Kim Dotcom: New Zealand Judge Approves Extradition To The USA, Appeal To Follow

A judge in New Zealand ruled Wednesday that Internet entrepreneur Kim Dotcom, along with three colleagues, can now be extradited to the US to face criminal copyright charges.

It’s been four years since US authorities shut down the file-sharing website Megaupload and police raided Kim Dotcom’s luxury mansion. Megaupload was once one of the most popular file-sharing sites on the Internet, with millions of users.

According to prosecutors, the website was used by people to mainly illegally upload and download TV shows, movies, and music, and they estimate the site would have pulled in at least $175 million during its lifetime.

The Guardian reports Kim Dotcom and his three colleagues stand accused by the US of conspiracy to commit copyright infringement, racketeering, and money laundering, crimes which would lead to them spending decades in jail.

Fast forward four years, and Judge Nevin Dawson has on Wednesday ruled that the four men can be extradited to the US to face these charges. Reportedly, lawyers acting for Kim Dotcom and his colleagues have filed an appeal against the judge’s decision, but the appeals are likely to take at least a year.

Judge Dawson had to decide whether the US had a valid case against Kim Dotcom and his colleagues, but not whether he thought they were guilty or innocent of the alleged crimes. Dawson said after the nine-week hearing that “the overwhelming preponderance of evidence establishes a prima facie case to answer for all respondents on each of the counts.”

According to Dotcom’s lawyer, Ron Mansfield, the case will end up in New Zealand’s highest court, as “the legal issues are so interesting and complex.”

All along, Kim Dotcom has argued that he cannot be held responsible for the actions of others who chose to use his website for illegal purposes and said that the case should, if anything, have been heard in civil court.

Authorities in the US theorize the website cost copyright holders, including Hollywood’s major movie studios, more than $500 million in losses. According to the prosecution, communications had been intercepted in which the men talked about being “modern-day pirates” and “evil.”

Since his arrest in New Zealand back in 2012 in a dramatic police raid on the family’s mansion, Kim Dotcom first released a music album and then launched another Internet file-sharing website called Mega. Dotcom has also gotten involved in politics, launching a political party which was unsuccessful in the 2014 New Zealand elections.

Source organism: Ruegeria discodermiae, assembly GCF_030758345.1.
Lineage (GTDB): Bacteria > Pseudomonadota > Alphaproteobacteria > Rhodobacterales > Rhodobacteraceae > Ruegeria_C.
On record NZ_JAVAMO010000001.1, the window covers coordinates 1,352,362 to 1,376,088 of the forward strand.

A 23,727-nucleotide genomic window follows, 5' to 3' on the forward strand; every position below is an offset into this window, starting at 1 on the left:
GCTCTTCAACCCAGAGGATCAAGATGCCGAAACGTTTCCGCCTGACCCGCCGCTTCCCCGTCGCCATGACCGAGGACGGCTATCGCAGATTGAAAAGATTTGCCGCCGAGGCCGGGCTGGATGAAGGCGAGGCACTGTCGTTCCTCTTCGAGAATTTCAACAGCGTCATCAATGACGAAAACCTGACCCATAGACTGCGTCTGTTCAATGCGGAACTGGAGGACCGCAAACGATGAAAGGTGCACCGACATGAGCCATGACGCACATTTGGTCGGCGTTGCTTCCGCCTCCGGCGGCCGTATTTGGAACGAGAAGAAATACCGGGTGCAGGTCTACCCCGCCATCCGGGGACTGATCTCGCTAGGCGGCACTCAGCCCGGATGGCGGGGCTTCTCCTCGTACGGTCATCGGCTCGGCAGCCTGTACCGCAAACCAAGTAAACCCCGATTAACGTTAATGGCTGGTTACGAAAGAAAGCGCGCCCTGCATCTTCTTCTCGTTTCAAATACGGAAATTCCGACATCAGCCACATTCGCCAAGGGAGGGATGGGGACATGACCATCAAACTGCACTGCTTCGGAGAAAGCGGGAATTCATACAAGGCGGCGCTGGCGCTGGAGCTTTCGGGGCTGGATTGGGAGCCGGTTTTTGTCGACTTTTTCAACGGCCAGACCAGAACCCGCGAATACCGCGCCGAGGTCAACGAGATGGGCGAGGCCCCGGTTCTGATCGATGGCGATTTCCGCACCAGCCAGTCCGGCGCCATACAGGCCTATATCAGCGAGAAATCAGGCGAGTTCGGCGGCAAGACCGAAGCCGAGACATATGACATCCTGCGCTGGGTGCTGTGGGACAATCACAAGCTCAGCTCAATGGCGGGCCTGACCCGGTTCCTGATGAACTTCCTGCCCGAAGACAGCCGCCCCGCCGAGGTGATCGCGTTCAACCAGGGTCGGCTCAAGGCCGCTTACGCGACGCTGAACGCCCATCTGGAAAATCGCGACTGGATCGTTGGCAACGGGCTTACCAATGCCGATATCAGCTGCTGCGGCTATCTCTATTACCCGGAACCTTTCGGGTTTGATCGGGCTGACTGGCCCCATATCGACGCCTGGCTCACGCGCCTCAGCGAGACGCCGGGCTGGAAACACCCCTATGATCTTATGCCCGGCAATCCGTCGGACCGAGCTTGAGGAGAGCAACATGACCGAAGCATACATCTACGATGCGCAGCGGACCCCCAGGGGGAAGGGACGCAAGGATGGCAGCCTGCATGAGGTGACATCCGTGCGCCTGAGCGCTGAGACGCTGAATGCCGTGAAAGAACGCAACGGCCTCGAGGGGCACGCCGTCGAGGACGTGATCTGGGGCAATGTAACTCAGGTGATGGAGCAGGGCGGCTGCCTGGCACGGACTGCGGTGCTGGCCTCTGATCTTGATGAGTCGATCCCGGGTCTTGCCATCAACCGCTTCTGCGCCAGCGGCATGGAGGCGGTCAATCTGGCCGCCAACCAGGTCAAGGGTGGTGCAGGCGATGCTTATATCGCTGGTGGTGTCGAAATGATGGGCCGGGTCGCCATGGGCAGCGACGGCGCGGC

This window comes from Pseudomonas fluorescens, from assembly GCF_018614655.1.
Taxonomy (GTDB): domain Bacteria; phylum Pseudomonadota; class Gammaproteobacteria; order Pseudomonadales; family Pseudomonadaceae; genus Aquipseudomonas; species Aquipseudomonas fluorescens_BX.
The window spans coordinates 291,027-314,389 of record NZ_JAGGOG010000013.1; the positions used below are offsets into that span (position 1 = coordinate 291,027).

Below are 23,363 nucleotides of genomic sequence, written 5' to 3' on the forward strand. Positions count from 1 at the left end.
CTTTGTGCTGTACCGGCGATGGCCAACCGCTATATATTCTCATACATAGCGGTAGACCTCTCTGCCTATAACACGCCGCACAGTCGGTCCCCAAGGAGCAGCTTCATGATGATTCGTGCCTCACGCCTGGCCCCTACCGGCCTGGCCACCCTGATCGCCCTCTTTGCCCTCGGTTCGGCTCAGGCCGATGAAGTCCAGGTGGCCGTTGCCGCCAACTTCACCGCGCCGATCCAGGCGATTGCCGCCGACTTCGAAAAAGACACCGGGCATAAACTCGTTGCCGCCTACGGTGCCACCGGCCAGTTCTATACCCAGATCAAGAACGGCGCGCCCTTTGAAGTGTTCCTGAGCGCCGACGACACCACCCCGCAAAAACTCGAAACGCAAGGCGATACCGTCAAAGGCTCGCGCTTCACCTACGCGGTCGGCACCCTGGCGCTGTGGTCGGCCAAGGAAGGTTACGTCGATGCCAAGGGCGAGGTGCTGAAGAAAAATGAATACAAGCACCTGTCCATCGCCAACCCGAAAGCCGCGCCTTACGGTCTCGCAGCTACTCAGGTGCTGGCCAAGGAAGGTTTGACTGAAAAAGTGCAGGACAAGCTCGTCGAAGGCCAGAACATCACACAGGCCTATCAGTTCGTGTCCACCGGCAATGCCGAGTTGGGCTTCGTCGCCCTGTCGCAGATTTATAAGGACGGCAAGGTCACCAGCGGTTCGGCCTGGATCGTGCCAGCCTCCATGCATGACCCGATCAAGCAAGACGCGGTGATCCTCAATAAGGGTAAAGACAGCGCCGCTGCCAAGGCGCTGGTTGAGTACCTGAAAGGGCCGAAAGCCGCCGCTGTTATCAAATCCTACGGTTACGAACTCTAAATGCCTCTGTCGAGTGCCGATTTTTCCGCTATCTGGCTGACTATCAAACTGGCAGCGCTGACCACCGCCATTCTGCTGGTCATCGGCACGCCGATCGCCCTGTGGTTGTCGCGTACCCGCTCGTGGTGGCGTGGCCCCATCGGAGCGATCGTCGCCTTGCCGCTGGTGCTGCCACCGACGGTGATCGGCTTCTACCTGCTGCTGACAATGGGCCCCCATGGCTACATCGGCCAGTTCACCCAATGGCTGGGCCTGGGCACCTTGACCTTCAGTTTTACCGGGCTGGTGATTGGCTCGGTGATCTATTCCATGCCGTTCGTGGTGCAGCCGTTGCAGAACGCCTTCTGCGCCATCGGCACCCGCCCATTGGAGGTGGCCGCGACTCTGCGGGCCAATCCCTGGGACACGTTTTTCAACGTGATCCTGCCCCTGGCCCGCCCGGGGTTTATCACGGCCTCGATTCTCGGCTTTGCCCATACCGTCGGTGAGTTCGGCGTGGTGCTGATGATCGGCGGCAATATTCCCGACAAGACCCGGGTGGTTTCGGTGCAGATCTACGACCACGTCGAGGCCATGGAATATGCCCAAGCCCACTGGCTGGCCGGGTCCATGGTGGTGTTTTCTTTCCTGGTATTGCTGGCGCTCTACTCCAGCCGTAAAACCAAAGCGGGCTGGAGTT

German-born Dotcom, who originally went under the name Kim Schmitz, has lived a flamboyant lifestyle in New Zealand and has never, apparently, set foot in the U.S. Dotcom was the principal shareholder in Megaupload and, in conjunction with his colleagues Mathias Ortmann, Bram van der Kolk, and Finn Batato, is now faced with the possibility of being extradited there.

Should the extradition happen and Kim Dotcom and his colleagues be charged, this could have broader implications for Internet copyright rules. In a recent interview with the NZ Herald, Dotcom said that 15 years ago, a copyright case like this would have led to a slap on the wrist; now it could mean 80 years in jail.

The case also raises questions about just how far US jurisdiction can extend in a world where the Internet straddles so many borders.

At present, Kim Dotcom and his colleagues remain free pending their appeals against the Judge’s decision. According to New Zealand Justice Minister Amy Adams, she will have to wait for the conclusion of any appeals before making a final decision in the matter and even then, her decision can be subjected to judicial review.

Dotcom wrote on Twitter before the hearing: “This is my weirdest Xmas ever.” Since then, the larger-than-life Internet entrepreneur and family man has announced that nothing will spoil their Christmas.

Watch the NZ Herald interview with Dotcom below.

[Photo by Fiona Goodall/Getty Images]